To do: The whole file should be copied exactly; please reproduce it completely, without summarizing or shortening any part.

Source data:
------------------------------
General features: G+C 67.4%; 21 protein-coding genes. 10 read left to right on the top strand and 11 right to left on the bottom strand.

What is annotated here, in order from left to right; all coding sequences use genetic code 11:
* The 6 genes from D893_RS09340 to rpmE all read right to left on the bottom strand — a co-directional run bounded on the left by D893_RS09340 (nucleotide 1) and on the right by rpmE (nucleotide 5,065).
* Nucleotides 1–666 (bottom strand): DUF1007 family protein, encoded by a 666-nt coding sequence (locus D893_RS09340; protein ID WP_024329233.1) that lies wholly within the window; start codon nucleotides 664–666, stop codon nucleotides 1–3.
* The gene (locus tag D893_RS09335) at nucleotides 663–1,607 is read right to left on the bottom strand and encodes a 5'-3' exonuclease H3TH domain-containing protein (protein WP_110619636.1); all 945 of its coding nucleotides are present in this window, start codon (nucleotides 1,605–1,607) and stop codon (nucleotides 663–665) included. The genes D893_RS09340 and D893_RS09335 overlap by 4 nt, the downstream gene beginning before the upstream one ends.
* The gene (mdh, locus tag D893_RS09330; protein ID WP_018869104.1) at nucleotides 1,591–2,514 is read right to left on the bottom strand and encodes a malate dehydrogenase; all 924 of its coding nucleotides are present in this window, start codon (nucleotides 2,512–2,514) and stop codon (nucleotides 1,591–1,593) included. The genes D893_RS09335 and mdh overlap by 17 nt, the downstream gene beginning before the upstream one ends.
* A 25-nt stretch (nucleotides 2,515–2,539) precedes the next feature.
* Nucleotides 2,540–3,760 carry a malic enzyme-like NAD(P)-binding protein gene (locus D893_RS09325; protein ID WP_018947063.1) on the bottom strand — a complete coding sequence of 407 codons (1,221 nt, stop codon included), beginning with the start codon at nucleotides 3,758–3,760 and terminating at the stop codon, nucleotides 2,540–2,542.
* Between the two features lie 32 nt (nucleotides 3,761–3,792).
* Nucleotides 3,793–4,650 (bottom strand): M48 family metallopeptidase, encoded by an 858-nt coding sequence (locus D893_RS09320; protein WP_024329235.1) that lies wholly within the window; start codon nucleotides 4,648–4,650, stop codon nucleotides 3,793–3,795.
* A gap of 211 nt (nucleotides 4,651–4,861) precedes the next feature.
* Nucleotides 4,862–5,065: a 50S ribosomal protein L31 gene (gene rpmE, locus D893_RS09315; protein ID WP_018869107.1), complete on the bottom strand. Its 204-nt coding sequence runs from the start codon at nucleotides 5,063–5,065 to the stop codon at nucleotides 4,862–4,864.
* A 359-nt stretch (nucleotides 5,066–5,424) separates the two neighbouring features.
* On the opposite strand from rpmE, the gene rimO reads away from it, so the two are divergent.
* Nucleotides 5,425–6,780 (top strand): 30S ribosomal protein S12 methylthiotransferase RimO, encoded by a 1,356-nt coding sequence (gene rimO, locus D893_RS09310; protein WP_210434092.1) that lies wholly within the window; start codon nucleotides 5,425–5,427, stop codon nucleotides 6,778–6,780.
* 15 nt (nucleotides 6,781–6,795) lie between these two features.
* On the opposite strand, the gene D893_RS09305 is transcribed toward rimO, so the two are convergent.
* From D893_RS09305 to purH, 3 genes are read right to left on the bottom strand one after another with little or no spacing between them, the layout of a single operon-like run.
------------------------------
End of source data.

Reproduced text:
General features: G+C 67.4%; 21 protein-coding genes. 10 read left to right on the top strand and 11 right to left on the bottom strand.

What is annotated here, in order from left to right; all coding sequences use genetic code 11:
* The 6 genes from D893_RS09340 to rpmE all read right to left on the bottom strand — a co-directional run bounded on the left by D893_RS09340 (nucleotide 1) and on the right by rpmE (nucleotide 5,065).
* Nucleotides 1–666 (bottom strand): DUF1007 family protein, encoded by a 666-nt coding sequence (locus D893_RS09340; protein ID WP_024329233.1) that lies wholly within the window; start codon nucleotides 664–666, stop codon nucleotides 1–3.
* The gene (locus tag D893_RS09335) at nucleotides 663–1,607 is read right to left on the bottom strand and encodes a 5'-3' exonuclease H3TH domain-containing protein (protein WP_110619636.1); all 945 of its coding nucleotides are present in this window, start codon (nucleotides 1,605–1,607) and stop codon (nucleotides 663–665) included. The genes D893_RS09340 and D893_RS09335 overlap by 4 nt, the downstream gene beginning before the upstream one ends.
* The gene (mdh, locus tag D893_RS09330; protein ID WP_018869104.1) at nucleotides 1,591–2,514 is read right to left on the bottom strand and encodes a malate dehydrogenase; all 924 of its coding nucleotides are present in this window, start codon (nucleotides 2,512–2,514) and stop codon (nucleotides 1,591–1,593) included. The genes D893_RS09335 and mdh overlap by 17 nt, the downstream gene beginning before the upstream one ends.
* A 25-nt stretch (nucleotides 2,515–2,539) precedes the next feature.
* Nucleotides 2,540–3,760 carry a malic enzyme-like NAD(P)-binding protein gene (locus D893_RS09325; protein ID WP_018947063.1) on the bottom strand — a complete coding sequence of 407 codons (1,221 nt, stop codon included), beginning with the start codon at nucleotides 3,758–3,760 and terminating at the stop codon, nucleotides 2,540–2,542.
* Between the two features lie 32 nt (nucleotides 3,761–3,792).
* Nucleotides 3,793–4,650 (bottom strand): M48 family metallopeptidase, encoded by an 858-nt coding sequence (locus D893_RS09320; protein WP_024329235.1) that lies wholly within the window; start codon nucleotides 4,648–4,650, stop codon nucleotides 3,793–3,795.
* A gap of 211 nt (nucleotides 4,651–4,861) precedes the next feature.
* Nucleotides 4,862–5,065: a 50S ribosomal protein L31 gene (gene rpmE, locus D893_RS09315; protein ID WP_018869107.1), complete on the bottom strand. Its 204-nt coding sequence runs from the start codon at nucleotides 5,063–5,065 to the stop codon at nucleotides 4,862–4,864.
* A 359-nt stretch (nucleotides 5,066–5,424) separates the two neighbouring features.
* On the opposite strand from rpmE, the gene rimO reads away from it, so the two are divergent.
* Nucleotides 5,425–6,780 (top strand): 30S ribosomal protein S12 methylthiotransferase RimO, encoded by a 1,356-nt coding sequence (gene rimO, locus D893_RS09310; protein WP_210434092.1) that lies wholly within the window; start codon nucleotides 5,425–5,427, stop codon nucleotides 6,778–6,780.
* 15 nt (nucleotides 6,781–6,795) lie between these two features.
* On the opposite strand, the gene D893_RS09305 is transcribed toward rimO, so the two are convergent.
* From D893_RS09305 to purH, 3 genes are read right to left on the bottom strand one after another with little or no spacing between them, the layout of a single operon-like run.